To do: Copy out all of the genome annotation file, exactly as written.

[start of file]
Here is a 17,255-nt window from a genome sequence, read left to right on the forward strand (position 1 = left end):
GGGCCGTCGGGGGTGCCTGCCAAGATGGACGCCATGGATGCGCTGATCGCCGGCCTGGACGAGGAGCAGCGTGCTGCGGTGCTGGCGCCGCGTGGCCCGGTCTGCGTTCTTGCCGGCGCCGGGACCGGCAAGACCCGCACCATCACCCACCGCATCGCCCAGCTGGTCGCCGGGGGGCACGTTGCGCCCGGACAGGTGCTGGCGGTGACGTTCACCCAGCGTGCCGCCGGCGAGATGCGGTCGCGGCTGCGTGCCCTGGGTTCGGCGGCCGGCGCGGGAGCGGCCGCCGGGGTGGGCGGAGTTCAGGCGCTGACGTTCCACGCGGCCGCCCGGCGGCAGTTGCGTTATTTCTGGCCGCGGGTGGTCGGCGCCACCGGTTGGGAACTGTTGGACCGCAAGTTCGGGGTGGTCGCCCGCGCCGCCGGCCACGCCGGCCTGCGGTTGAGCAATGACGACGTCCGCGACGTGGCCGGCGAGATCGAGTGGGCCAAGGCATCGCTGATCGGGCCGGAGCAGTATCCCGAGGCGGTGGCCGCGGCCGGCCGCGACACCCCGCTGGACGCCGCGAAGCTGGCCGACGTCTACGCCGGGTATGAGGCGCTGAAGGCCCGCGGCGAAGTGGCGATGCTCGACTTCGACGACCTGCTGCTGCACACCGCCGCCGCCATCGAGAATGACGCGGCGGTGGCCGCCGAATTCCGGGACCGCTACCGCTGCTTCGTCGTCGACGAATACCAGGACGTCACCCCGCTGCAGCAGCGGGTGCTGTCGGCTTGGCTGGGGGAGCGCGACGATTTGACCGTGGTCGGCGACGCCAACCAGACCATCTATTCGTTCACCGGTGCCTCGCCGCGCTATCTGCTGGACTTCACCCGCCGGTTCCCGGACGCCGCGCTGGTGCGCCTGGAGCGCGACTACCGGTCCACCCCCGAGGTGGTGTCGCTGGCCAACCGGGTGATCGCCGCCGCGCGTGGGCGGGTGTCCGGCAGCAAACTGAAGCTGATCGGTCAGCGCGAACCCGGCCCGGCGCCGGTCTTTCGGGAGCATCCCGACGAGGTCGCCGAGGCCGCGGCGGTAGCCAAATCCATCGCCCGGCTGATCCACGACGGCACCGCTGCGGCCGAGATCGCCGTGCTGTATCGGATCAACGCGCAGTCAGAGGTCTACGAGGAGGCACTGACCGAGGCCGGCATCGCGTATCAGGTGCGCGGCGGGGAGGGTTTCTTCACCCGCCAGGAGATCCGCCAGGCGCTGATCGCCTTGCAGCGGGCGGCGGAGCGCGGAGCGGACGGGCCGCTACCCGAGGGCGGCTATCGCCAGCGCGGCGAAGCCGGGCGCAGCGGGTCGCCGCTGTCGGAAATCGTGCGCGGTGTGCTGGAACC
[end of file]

Here is a 17,255-nt window from a genome sequence, read left to right on the forward strand (position 1 = left end):
GGGCCGTCGGGGGTGCCTGCCAAGATGGACGCCATGGATGCGCTGATCGCCGGCCTGGACGAGGAGCAGCGTGCTGCGGTGCTGGCGCCGCGTGGCCCGGTCTGCGTTCTTGCCGGCGCCGGGACCGGCAAGACCCGCACCATCACCCACCGCATCGCCCAGCTGGTCGCCGGGGGGCACGTTGCGCCCGGACAGGTGCTGGCGGTGACGTTCACCCAGCGTGCCGCCGGCGAGATGCGGTCGCGGCTGCGTGCCCTGGGTTCGGCGGCCGGCGCGGGAGCGGCCGCCGGGGTGGGCGGAGTTCAGGCGCTGACGTTCCACGCGGCCGCCCGGCGGCAGTTGCGTTATTTCTGGCCGCGGGTGGTCGGCGCCACCGGTTGGGAACTGTTGGACCGCAAGTTCGGGGTGGTCGCCCGCGCCGCCGGCCACGCCGGCCTGCGGTTGAGCAATGACGACGTCCGCGACGTGGCCGGCGAGATCGAGTGGGCCAAGGCATCGCTGATCGGGCCGGAGCAGTATCCCGAGGCGGTGGCCGCGGCCGGCCGCGACACCCCGCTGGACGCCGCGAAGCTGGCCGACGTCTACGCCGGGTATGAGGCGCTGAAGGCCCGCGGCGAAGTGGCGATGCTCGACTTCGACGACCTGCTGCTGCACACCGCCGCCGCCATCGAGAATGACGCGGCGGTGGCCGCCGAATTCCGGGACCGCTACCGCTGCTTCGTCGTCGACGAATACCAGGACGTCACCCCGCTGCAGCAGCGGGTGCTGTCGGCTTGGCTGGGGGAGCGCGACGATTTGACCGTGGTCGGCGACGCCAACCAGACCATCTATTCGTTCACCGGTGCCTCGCCGCGCTATCTGCTGGACTTCACCCGCCGGTTCCCGGACGCCGCGCTGGTGCGCCTGGAGCGCGACTACCGGTCCACCCCCGAGGTGGTGTCGCTGGCCAACCGGGTGATCGCCGCCGCGCGTGGGCGGGTGTCCGGCAGCAAACTGAAGCTGATCGGTCAGCGCGAACCCGGCCCGGCGCCGGTCTTTCGGGAGCATCCCGACGAGGTCGCCGAGGCCGCGGCGGTAGCCAAATCCATCGCCCGGCTGATCCACGACGGCACCGCTGCGGCCGAGATCGCCGTGCTGTATCGGATCAACGCGCAGTCAGAGGTCTACGAGGAGGCACTGACCGAGGCCGGCATCGCGTATCAGGTGCGCGGCGGGGAGGGTTTCTTCACCCGCCAGGAGATCCGCCAGGCGCTGATCGCCTTGCAGCGGGCGGCGGAGCGCGGAGCGGACGGGCCGCTACCCGAGGGCGGCTATCGCCAGCGCGGCGAAGCCGGGCGCAGCGGGTCGCCGCTGTCGGAAATCGTGCGCGGTGTGCTGGAACC